This article deliberately presents only one of the many existing points of views of this contorversial subject. Its content is not necessarily representative of its author's personal opinion. Please have a look at Duel Amical's philosophy.

Academia and business joint forces – challenge for innovations

28/03/2018 - 23:00
The new Law on Higher Education, proposed by the Polish Ministry of Higher Education and currently processed by the government has received much attention in the Polish academic environment and by some, was called revolutionary. Actually it is not the only process aimed to reform the Polish higher education system and to make it competitive. But will this law be enough to change people’s mindset?

One of the main goals of the new Law on Higher Education and its associated acts is to create a better environment for cooperation between universities and the industry. Just to name two innovation Acts , industrial PhDs and venture capital funds created at the governmental level that are already functioning.

The cooperation between universities and industry in terms of research and development should be one of the basis of research activities the universities conduct, especially in the field of applied sciences. It does not mean that we should abandon basic research because we can never say what is going to have a practical application in the near or far future, and it gives us a better understanding of the world we live in. It means we should find a model of universities-industry cooperation that will be beneficial and suitable for both. It seems to be the only way to create an innovative industry.

The main problem – different expectations

What was said many times before is still valid. The main problem in cooperation between business and academia is their different expectations. While business works mostly within the restrictions of time and budget, academia tends not to consider those factors as crucial, especially the former. For academics, their output should have scientific value that can be published, as it is their KPI (Key Performance Indicator) that they are evaluated on. And intellectual property, that is crucial for business, is publicly available after publication (of course we can solve this problem with patents but first, not everything can be protected with patents and second, the whole procedure takes time). Furthermore, the number of people who tend to stay in academia and do PhDs is clearly decreasing. People do not see their carrier at universities. And here we come to the question asked at the beginning. Even if we introduce a perfect legislation system, as long as people will tend to protect their status quo, nothing will change. As an academic, I want to say that we should start with ourselves, prepare an environment at the universities for which companies will compete. Mutual understanding is the key to successful cooperation in this case.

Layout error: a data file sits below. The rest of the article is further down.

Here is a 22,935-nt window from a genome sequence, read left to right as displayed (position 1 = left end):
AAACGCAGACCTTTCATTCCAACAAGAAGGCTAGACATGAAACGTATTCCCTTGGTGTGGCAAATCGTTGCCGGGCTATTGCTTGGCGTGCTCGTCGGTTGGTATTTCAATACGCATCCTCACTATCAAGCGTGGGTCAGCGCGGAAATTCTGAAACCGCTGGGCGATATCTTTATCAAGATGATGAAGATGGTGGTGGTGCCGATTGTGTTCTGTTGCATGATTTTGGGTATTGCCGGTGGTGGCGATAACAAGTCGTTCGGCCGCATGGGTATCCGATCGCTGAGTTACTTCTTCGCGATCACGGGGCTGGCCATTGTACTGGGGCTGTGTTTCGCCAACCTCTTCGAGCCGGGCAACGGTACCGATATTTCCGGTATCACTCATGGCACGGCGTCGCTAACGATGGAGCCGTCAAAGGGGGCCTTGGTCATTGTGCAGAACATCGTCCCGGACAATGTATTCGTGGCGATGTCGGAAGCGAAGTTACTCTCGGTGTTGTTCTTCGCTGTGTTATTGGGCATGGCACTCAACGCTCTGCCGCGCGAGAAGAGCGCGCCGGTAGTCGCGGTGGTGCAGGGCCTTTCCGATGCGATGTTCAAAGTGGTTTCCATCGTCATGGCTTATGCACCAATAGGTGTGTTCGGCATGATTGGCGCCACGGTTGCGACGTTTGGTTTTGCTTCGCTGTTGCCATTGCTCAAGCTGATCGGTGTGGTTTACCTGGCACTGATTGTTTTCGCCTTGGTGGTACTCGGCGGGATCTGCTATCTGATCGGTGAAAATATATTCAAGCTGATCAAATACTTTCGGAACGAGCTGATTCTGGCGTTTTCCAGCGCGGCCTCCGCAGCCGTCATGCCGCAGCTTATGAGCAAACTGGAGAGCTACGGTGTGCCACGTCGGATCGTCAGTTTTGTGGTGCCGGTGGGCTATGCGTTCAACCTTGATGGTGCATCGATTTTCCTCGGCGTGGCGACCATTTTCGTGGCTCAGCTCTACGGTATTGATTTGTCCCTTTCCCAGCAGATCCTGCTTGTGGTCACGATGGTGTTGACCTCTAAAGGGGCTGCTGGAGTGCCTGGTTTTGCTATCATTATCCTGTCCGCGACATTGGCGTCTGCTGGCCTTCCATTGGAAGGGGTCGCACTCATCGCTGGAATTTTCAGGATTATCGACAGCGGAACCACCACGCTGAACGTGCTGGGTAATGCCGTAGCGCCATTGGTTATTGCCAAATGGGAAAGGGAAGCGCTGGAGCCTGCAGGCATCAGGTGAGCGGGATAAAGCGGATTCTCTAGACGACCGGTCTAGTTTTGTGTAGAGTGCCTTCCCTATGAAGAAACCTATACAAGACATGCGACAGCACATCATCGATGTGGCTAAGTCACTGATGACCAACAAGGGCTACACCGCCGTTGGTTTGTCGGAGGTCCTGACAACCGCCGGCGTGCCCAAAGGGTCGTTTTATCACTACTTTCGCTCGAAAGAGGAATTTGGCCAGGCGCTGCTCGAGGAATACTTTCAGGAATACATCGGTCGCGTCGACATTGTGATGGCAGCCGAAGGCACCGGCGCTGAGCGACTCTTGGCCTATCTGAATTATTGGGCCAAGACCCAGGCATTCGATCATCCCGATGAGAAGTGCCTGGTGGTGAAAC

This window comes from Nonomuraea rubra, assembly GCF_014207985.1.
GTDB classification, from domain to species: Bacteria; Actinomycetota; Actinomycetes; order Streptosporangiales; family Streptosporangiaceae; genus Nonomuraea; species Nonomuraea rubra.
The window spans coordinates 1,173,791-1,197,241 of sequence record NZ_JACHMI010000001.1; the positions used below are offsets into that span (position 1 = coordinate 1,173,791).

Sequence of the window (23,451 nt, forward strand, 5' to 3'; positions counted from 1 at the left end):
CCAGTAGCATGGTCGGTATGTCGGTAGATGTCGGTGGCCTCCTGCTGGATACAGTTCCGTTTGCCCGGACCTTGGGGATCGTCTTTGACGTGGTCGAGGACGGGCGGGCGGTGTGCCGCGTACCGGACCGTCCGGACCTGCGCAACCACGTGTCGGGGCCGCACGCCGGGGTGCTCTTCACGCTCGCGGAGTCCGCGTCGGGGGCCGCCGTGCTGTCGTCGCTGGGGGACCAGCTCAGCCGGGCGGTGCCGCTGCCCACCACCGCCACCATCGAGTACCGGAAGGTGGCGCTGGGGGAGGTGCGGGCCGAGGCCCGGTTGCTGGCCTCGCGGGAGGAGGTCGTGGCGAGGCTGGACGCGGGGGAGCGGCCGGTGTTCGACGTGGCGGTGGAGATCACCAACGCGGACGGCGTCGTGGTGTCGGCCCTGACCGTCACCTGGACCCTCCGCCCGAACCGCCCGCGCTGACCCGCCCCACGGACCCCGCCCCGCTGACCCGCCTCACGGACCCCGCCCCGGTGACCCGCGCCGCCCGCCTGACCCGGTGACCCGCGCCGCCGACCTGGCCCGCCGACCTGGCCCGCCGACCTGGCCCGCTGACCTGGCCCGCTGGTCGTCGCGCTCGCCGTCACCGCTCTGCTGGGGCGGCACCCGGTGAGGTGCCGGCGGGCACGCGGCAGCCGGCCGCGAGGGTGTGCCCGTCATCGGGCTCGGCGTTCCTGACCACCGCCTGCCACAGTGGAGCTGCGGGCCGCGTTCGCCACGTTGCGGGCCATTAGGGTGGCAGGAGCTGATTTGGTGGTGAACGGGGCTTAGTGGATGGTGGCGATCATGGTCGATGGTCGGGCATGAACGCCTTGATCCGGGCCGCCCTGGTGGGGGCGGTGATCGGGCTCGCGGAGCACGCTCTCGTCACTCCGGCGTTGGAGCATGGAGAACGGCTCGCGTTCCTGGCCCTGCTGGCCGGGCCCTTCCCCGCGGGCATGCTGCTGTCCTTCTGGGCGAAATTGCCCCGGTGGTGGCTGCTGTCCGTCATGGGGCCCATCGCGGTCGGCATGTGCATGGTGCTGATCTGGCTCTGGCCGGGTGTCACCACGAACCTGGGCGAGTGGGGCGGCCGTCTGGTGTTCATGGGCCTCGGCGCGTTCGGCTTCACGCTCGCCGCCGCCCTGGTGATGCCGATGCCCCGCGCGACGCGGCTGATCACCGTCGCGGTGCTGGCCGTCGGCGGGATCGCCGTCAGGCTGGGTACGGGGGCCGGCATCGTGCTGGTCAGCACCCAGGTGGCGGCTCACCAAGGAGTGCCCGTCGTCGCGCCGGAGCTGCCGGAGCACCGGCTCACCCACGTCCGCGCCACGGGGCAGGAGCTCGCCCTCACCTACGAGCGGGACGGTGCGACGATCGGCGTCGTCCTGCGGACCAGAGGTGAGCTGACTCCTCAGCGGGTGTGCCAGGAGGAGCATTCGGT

Closer cooperation will be beneficial for both parties. Companies can subsidize universities and get access to world class specialists . Business will have their problems solved and academics not only will get higher salaries (unfortunately, this is still a huge issue) but will be closer to “real-world” problems and better understand the economic surroundings of the country. Moreover, students will be closer to potential employers as well as present and predicted market demands. The best example to back my words up is Finland and their business-academia cooperation that became a benchmark for other countries. But for this cooperation we need to rethink the way researchers are evaluated because the one who devote themselves to industrial research should not be evaluated based on the amount of number of citations of their academic publications.

This article deliberately presents only one of the many existing points of views of this contorversial subject. Its content is not necessarily representative of its author's personal opinion. Please have a look at Duel Amical's philosophy.